I am in favor the Gay Marriage Bill being considered in Albany.
Self-evident, I realize, for a rabbi in Park Slope but nonetheless, vitally important to say so.
In today's coverage in the Times, there is mention made of Rabbi Noson Leiter of Torah Jews for Decency, an opponent of gay marriage, who is quoted as saying, "Even ultra-liberal senators should understand that the government should have no right to impose a counter-biblical definition of marriage, family and gender." Anytime I read a sentence with "ultra-liberal" and two "shoulds," I know we're treading in deep politically partisan waters. Who writes this guy's material, Lee Atwater's dybbuk?
I'm a Torah Jew for Decency and I'll point out that nowhere in the Torah is there a definition of marriage. Marriage itself is fairly romantic and even spontaneous. Rebecca falls off her camel when she meets Isaac. On his wedding night, Jacob slept with his sister-in-law. Joseph strikes me as gay, to tell you the truth. In the Talmud, the rabbis famously imagine him painting his eyebrows. Whatever. He was the economic genius who saved Egypt and brought his brothers together after years of rivalry. That's Torah Decency for me. But to be clear: the Torah does not define marriage. It's just not there.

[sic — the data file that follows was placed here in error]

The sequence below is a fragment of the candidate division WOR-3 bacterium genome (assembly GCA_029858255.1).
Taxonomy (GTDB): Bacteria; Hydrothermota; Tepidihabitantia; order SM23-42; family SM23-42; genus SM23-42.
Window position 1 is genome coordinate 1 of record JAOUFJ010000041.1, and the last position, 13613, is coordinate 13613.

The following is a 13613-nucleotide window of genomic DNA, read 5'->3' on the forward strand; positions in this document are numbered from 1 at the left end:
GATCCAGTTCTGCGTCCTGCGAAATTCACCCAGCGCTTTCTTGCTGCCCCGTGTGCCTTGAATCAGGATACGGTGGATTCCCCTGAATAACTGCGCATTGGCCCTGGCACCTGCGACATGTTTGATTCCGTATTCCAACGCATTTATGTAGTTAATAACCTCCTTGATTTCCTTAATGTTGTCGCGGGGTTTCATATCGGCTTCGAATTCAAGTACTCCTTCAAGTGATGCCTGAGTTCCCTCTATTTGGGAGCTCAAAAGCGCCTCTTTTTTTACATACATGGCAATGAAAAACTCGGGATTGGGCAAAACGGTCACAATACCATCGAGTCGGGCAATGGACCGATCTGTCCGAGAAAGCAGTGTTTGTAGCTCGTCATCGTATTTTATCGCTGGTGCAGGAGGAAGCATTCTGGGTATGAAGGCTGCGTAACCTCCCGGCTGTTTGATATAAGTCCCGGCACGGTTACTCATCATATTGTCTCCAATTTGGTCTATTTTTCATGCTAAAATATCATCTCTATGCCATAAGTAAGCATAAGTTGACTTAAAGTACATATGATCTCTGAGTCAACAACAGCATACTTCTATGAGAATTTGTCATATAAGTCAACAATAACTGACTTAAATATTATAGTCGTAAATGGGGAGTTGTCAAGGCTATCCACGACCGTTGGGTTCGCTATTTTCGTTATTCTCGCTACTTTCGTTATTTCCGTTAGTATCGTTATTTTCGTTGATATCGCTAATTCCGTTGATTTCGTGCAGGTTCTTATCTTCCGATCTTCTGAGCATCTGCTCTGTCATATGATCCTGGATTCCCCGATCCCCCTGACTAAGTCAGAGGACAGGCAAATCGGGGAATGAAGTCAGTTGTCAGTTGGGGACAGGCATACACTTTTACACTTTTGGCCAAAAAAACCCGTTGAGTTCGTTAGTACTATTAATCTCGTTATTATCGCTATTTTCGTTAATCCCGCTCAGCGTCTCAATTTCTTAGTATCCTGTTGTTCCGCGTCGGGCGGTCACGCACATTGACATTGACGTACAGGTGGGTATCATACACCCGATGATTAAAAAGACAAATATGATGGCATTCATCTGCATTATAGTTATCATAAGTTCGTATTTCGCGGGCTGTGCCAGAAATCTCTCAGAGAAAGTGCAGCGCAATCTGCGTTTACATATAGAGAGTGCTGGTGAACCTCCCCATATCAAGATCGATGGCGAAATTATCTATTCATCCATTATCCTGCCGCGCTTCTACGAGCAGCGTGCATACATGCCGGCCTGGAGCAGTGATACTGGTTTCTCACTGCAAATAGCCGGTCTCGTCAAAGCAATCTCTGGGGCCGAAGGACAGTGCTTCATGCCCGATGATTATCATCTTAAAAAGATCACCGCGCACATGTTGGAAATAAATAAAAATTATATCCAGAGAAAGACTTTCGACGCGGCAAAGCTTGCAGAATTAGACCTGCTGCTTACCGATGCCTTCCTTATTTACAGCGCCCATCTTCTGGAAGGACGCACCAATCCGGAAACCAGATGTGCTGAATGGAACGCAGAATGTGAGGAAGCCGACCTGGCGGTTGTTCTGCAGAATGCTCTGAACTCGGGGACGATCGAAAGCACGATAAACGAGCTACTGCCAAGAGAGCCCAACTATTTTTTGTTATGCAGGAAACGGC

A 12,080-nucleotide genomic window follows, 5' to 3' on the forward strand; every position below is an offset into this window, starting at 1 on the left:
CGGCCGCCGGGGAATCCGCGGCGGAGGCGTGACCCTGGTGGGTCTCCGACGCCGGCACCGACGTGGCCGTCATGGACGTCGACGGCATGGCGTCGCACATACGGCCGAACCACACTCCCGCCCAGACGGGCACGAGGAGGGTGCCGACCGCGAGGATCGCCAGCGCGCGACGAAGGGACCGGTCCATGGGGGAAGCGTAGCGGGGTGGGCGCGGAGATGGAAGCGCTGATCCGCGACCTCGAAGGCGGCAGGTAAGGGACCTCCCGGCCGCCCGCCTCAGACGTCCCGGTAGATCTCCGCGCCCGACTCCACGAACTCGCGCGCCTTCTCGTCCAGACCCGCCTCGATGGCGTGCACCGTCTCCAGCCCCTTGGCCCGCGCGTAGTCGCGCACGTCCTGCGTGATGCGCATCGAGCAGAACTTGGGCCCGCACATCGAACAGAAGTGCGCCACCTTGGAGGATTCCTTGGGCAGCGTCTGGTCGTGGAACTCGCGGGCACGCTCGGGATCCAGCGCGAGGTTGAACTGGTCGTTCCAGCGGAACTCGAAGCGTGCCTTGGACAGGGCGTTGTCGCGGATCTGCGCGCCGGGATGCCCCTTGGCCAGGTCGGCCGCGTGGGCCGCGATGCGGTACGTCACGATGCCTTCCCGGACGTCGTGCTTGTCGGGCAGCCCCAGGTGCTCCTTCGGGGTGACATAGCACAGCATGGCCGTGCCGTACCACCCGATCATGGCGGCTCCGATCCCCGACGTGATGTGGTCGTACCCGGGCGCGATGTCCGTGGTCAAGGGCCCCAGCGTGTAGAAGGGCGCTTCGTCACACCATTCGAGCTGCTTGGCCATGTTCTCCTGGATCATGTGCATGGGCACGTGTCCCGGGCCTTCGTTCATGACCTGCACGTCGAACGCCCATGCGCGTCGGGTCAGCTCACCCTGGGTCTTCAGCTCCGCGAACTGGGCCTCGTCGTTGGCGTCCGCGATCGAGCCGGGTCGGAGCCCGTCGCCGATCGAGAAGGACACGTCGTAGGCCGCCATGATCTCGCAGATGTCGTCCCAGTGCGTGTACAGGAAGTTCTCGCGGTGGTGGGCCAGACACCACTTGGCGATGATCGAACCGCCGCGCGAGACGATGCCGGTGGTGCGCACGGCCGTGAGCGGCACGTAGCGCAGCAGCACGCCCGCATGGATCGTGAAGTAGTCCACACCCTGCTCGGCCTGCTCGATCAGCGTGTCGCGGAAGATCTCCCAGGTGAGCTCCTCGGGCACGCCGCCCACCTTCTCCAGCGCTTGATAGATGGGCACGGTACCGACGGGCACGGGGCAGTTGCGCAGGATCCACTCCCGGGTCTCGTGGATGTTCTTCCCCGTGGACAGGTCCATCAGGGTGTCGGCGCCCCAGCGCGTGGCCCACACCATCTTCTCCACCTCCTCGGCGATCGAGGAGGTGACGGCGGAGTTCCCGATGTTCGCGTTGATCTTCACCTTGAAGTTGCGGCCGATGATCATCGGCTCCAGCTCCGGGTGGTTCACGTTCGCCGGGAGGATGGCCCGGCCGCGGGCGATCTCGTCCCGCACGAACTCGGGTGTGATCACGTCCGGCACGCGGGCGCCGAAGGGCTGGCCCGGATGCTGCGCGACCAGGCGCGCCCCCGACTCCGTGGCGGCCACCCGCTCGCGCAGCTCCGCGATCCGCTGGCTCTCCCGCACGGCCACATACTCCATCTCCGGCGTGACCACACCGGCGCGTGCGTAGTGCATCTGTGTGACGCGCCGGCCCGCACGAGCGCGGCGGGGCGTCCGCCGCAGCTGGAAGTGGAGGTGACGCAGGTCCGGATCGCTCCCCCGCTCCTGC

It's true that the Torah says a man shouldn't lie with another man as one lies with a woman and if you think about it, that's true. If you're going to lie with a man, do it as a man! Know thyself!
We have several gay couples in our synagogue, raising their children as good--no, exemplary!--Torah Decent Jews. They are kind, intelligent, generous; they pray in Hebrew and do deeds of lovingkindness. They visit Israel and our in the synagogue every Shabbat. Their parents love each other in supportive, monogamous relationships.
When God made the human, the Torah teaches that both man and woman were made "in the image of God." I often think of that text when religious leaders decry the immorality of gay and lesbian love. Another Torah text I reference is "Love your neighbor as yourself." Rabbi Akiva said that was the most important principle of all.
From one Torah Decent Jew to another--focus on the love and everything should work out alright.